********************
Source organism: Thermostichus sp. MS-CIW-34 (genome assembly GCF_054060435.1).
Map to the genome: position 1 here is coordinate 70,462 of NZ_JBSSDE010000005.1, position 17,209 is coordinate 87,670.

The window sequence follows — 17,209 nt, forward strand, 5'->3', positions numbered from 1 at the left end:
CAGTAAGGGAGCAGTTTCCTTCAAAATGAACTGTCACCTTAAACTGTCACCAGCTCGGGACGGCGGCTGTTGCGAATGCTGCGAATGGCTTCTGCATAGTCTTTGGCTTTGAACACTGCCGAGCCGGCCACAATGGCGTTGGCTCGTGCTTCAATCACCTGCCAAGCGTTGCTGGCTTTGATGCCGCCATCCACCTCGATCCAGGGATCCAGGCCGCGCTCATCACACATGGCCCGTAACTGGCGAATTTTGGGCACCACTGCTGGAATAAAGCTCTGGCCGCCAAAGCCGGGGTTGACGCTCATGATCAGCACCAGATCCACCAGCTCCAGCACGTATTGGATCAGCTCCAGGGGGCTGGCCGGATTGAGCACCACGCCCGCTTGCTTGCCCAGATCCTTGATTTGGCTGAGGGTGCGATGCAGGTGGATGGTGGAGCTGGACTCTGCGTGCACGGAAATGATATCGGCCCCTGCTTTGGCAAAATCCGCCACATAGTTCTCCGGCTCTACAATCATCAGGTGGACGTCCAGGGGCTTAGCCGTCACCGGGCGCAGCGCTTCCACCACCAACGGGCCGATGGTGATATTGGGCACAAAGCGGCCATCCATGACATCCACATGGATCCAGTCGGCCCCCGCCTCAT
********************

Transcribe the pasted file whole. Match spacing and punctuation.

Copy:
Source organism: Thermostichus sp. MS-CIW-34 (genome assembly GCF_054060435.1).
Map to the genome: position 1 here is coordinate 70,462 of NZ_JBSSDE010000005.1, position 17,209 is coordinate 87,670.

The window sequence follows — 17,209 nt, forward strand, 5'->3', positions numbered from 1 at the left end:
CAGTAAGGGAGCAGTTTCCTTCAAAATGAACTGTCACCTTAAACTGTCACCAGCTCGGGACGGCGGCTGTTGCGAATGCTGCGAATGGCTTCTGCATAGTCTTTGGCTTTGAACACTGCCGAGCCGGCCACAATGGCGTTGGCTCGTGCTTCAATCACCTGCCAAGCGTTGCTGGCTTTGATGCCGCCATCCACCTCGATCCAGGGATCCAGGCCGCGCTCATCACACATGGCCCGTAACTGGCGAATTTTGGGCACCACTGCTGGAATAAAGCTCTGGCCGCCAAAGCCGGGGTTGACGCTCATGATCAGCACCAGATCCACCAGCTCCAGCACGTATTGGATCAGCTCCAGGGGGCTGGCCGGATTGAGCACCACGCCCGCTTGCTTGCCCAGATCCTTGATTTGGCTGAGGGTGCGATGCAGGTGGATGGTGGAGCTGGACTCTGCGTGCACGGAAATGATATCGGCCCCTGCTTTGGCAAAATCCGCCACATAGTTCTCCGGCTCTACAATCATCAGGTGGACGTCCAGGGGCTTAGCCGTCACCGGGCGCAGCGCTTCCACCACCAACGGGCCGATGGTGATATTGGGCACAAAGCGGCCATCCATGACATCCACATGGATCCAGTCGGCCCCCGCCTCAT